Uzbekistan: Probe Prison Death

(Paris, December 18, 2014) – The Uzbek government should free everyone imprisoned on politically motivated charges under its Constitution Day amnesty, Human Rights Watch and the Association for Human Rights in Central Asia said today. The authorities should also carry out an effective investigation into the September 2014 death in custody of Nilufar Rahimjonova, a 37-year-old woman imprisoned on politically motivated charges, the groups said.

The Uzbek government has imprisoned thousands of people on politically motivated charges, including human rights and opposition activists, journalists, religious believers, artists, and other perceived critics. Some are in serious ill-health or have been tortured, and sentences for some were arbitrarily extended while they were in prison.

“The Uzbek government has imprisoned and tortured some of the world’s longest-held political activists, independent journalists, and other peaceful figures,” said Steve Swerdlow, Central Asia researcher at Human Rights Watch. “The Uzbek government should use this opportunity to free all those who were wrongfully imprisoned for the peaceful exercise of basic rights, as well as those whose sentences have been arbitrarily extended.”
  • Constitution Day Amnesty
Following Constitution Day on December 7, Uzbek authorities announced an amnesty, potentially applicable to thousands of prisoners, over the next several months. As in past years, this year’s amnesty applies to those convicted of less serious offenses and to specific demographic categories such as women and prisoners over 60. But those imprisoned on politically motivated charges are rarely released even when they meet the criteria. Even if they are released, however, the amnesty’s terms leave the original unlawful convictions intact.

In a recent report, Human Rights Watch documented that Uzbek authorities have used “violations of prison rules” as a pretext to add years to the sentences of at least 14 of 44 people convicted on politically motivated charges in recent years, and have used the same pretext widely in the cases of many others imprisoned on charges relating to religious extremism. Such violations are often very minor, such as possessing “unauthorized” nail clippers, saying prayers, and wearing a white shirt.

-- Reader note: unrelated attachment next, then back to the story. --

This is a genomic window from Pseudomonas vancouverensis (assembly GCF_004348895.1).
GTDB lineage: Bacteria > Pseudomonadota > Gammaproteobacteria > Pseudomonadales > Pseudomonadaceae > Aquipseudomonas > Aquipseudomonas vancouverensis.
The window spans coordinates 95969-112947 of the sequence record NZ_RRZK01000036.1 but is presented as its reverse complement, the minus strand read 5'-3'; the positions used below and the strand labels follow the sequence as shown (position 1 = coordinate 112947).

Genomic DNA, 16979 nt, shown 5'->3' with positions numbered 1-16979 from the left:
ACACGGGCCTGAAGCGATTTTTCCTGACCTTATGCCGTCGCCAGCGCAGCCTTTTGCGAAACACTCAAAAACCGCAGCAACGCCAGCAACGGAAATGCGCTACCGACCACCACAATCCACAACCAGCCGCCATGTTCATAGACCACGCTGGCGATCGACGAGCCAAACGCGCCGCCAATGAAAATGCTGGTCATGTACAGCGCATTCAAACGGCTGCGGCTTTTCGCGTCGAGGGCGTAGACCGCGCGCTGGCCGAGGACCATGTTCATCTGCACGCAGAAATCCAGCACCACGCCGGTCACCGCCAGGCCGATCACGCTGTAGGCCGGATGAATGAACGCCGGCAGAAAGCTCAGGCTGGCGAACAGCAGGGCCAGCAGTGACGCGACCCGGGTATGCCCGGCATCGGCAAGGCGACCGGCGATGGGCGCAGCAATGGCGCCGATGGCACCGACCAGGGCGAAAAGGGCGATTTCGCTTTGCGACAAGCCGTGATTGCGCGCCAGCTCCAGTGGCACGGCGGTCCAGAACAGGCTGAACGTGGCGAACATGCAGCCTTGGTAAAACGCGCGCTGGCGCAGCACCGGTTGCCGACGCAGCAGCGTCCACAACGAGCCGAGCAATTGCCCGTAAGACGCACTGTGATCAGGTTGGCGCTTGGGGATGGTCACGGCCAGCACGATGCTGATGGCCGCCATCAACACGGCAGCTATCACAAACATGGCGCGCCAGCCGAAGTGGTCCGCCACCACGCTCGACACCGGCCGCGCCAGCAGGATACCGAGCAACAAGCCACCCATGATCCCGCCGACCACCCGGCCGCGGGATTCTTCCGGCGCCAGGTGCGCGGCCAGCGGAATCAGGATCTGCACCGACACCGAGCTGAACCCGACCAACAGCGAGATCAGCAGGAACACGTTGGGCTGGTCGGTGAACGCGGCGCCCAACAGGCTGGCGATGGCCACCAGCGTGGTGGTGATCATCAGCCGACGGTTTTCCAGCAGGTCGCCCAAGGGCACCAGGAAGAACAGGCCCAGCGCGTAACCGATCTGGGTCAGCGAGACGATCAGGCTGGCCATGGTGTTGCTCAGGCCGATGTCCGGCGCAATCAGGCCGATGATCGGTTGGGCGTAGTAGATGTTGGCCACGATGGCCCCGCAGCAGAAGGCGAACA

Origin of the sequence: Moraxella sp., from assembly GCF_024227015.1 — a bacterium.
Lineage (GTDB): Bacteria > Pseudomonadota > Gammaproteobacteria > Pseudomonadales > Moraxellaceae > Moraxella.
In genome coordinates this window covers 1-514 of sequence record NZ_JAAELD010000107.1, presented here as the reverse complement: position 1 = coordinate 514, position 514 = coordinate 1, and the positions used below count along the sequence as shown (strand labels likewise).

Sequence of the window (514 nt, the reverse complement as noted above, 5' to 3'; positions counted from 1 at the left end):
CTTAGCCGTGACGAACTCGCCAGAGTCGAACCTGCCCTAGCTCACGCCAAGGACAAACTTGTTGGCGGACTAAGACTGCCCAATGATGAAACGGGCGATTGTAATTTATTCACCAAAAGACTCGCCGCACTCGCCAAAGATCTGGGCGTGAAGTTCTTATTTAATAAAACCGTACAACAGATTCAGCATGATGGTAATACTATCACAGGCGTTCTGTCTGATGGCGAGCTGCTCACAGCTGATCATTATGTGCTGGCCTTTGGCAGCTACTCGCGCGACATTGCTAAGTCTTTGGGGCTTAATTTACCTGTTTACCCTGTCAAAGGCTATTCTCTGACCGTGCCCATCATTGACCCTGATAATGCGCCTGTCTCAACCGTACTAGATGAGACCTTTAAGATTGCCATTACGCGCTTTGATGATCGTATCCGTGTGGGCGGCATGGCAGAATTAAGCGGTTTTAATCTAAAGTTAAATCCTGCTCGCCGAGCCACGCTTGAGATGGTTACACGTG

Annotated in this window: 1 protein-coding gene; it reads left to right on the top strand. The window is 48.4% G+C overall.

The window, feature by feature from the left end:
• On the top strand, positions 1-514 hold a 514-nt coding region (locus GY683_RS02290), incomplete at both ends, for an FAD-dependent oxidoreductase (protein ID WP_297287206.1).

“Some of those wrongfully imprisoned, such as Muhammad Bekjanov, Akram Yuldashev, Murod Juraev, and Solijon Abdurakhmanov, are elderly or in ill-health,” said Nadejda Atayeva, president of the Association for Human Rights in Central Asia. “The Uzbek government should widely apply its amnesty program so that they won’t lose even one more day behind bars.”

Among those imprisoned for no reason other than peacefully exercising their right to freedom of expression are 14 human rights activists: Azam Farmonov, Mehriniso Hamdamova, Zulhumor Hamdamova, Isroiljon Kholdorov, Gaybullo Jalilov, Nuraddin Jumaniyazov, Matluba Kamilova, Ganikhon Mamatkhanov, Chuyan Mamatkulov, Zafarjon Rahimov, Yuldash Rasulov, Bobomurod Razzokov, Fahriddin Tillaev, and Akzam Turgunov.

Five more are journalists: Solijon Abdurakhmanov, Muhammad Bekjanov, Gayrat Mikhliboev, Yusuf Ruzimuradov, and Dilmurod Saidov. Four are opposition activists: Murod Juraev, Samandar Kukanov, Kudratbek Rasulov, and Rustam Usmanov. Three are independent religious figures: Ruhiddin Fahriddinov, Hayrullo Hamidov, and Akram Yuldashev.

Six others are perceived to be government critics, including Botirbek Eshkuziev, Bahrom Ibragimov, Davron Kabilov, Erkin Musaev, Davron Tojiev, and Ravshanbek Vafoev, and one, Dilorom Abdukodirova, was a witness to the May 13, 2005 Andijan massacre, when Uzbek government forces shot and killed hundreds of mainly peaceful protesters.

Uzbek authorities should order an immediate investigation of all allegations of mistreatment of prisoners held on politically motivated charges, allow for re-examination of the closed hearings in which political prisoners’ sentences have been extended, and grant all prisoners access to necessary medical care and family visits to which they are entitled under international human rights law, the human rights groups said.
  • Death in Custody of Nilufar Rahimjonova
Nilufar Rahimjonova